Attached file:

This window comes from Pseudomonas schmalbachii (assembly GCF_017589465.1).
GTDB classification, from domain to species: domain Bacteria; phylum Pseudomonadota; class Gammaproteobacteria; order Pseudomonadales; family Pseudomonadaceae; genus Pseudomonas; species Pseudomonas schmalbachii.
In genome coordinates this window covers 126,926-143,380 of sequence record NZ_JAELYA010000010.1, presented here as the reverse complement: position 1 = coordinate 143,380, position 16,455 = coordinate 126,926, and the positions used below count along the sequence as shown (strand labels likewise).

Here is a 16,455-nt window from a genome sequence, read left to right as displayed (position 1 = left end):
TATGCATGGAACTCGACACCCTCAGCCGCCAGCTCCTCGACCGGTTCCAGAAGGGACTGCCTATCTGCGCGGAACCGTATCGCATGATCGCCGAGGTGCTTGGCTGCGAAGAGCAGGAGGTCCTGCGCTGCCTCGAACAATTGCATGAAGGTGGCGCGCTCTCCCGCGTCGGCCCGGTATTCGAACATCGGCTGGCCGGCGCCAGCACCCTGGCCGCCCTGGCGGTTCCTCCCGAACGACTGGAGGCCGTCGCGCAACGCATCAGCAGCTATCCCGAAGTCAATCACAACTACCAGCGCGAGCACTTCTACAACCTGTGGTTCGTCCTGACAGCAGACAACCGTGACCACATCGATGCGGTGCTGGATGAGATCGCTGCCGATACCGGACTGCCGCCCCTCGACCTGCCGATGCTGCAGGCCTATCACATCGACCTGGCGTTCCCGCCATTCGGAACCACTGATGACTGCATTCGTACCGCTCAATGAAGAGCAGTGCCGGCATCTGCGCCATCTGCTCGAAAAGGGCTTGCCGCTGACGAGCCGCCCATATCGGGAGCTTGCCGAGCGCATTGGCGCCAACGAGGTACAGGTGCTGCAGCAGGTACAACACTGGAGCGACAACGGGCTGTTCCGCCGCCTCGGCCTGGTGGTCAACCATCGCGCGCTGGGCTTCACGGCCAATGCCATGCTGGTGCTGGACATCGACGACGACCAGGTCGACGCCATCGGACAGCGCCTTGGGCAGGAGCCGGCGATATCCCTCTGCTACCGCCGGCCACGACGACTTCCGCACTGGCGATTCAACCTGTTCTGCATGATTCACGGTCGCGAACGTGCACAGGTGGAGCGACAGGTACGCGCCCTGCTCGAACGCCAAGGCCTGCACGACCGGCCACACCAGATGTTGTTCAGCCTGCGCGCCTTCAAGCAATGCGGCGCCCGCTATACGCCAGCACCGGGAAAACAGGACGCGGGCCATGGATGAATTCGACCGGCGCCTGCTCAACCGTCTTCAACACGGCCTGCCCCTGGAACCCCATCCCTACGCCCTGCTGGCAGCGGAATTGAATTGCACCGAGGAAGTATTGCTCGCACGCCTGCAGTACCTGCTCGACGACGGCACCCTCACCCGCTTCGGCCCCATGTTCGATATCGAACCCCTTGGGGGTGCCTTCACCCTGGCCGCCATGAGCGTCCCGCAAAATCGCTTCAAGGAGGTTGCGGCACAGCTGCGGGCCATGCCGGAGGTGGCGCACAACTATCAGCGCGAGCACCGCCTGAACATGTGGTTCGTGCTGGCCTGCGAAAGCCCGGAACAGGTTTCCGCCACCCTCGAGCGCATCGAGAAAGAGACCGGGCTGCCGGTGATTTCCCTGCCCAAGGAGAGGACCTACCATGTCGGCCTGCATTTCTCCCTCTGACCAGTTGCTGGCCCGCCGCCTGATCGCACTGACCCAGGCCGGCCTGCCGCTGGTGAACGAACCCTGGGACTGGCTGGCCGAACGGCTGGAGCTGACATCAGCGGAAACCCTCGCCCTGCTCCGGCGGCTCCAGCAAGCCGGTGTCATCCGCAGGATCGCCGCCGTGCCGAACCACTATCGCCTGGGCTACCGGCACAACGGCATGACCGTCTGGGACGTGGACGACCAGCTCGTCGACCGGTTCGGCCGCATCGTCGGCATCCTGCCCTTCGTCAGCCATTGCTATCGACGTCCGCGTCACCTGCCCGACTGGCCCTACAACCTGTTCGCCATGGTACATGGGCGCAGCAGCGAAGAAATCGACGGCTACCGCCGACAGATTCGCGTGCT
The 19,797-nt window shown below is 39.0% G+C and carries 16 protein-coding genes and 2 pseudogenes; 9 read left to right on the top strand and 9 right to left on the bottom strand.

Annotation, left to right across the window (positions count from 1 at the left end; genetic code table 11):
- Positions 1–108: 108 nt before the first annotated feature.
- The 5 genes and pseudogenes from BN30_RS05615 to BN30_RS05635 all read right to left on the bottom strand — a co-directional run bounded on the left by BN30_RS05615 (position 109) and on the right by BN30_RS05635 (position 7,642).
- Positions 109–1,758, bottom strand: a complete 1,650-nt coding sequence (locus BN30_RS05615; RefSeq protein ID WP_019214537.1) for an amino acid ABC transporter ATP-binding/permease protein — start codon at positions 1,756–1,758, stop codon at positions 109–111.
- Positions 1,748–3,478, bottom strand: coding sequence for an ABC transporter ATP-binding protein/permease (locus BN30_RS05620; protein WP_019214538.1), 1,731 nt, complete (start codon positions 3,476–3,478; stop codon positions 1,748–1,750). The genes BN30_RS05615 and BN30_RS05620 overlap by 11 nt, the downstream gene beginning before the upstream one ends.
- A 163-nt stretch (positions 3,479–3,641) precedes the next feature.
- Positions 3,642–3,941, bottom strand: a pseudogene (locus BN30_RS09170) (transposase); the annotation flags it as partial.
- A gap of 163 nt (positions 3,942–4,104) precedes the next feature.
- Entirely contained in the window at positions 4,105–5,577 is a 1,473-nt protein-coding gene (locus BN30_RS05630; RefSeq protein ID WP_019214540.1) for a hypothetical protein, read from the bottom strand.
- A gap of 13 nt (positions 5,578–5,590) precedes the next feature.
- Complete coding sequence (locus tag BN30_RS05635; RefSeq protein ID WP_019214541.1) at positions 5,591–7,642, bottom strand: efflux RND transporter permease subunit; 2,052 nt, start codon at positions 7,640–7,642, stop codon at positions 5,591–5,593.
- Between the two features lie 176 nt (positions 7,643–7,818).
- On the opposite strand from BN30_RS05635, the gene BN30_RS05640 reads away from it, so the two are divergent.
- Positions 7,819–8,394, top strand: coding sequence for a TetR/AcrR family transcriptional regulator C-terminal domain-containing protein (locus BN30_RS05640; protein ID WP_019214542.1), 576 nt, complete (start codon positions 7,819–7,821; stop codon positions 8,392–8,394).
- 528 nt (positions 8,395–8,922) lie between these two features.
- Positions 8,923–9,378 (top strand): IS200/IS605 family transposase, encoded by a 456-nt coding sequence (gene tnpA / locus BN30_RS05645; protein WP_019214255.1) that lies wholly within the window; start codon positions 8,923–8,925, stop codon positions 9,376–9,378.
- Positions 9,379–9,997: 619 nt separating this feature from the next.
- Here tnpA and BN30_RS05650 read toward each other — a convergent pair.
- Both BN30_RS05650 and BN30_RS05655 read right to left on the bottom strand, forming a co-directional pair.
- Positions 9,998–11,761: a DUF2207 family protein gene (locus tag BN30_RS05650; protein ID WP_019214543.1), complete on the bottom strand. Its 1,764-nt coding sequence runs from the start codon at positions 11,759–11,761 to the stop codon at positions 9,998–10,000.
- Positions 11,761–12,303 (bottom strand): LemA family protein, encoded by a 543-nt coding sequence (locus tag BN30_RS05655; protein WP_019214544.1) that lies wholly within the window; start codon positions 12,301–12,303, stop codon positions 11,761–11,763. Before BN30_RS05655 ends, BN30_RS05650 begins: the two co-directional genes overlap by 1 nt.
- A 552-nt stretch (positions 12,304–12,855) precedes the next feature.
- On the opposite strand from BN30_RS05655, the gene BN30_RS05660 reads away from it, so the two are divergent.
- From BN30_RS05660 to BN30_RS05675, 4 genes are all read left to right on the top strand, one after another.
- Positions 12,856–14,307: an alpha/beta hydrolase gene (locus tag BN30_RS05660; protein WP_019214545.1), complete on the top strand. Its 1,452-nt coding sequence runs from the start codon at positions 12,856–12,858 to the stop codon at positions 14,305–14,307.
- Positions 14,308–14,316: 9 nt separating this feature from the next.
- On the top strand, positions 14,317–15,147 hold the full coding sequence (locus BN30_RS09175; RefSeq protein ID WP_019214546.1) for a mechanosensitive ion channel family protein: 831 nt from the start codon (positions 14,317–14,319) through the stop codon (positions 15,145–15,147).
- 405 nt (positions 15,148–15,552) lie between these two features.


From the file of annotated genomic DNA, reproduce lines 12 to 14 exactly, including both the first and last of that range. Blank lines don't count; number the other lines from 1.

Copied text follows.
- A 163-nt stretch (positions 3,479–3,641) precedes the next feature.
- Positions 3,642–3,941, bottom strand: a pseudogene (locus BN30_RS09170) (transposase); the annotation flags it as partial.
- A gap of 163 nt (positions 3,942–4,104) precedes the next feature.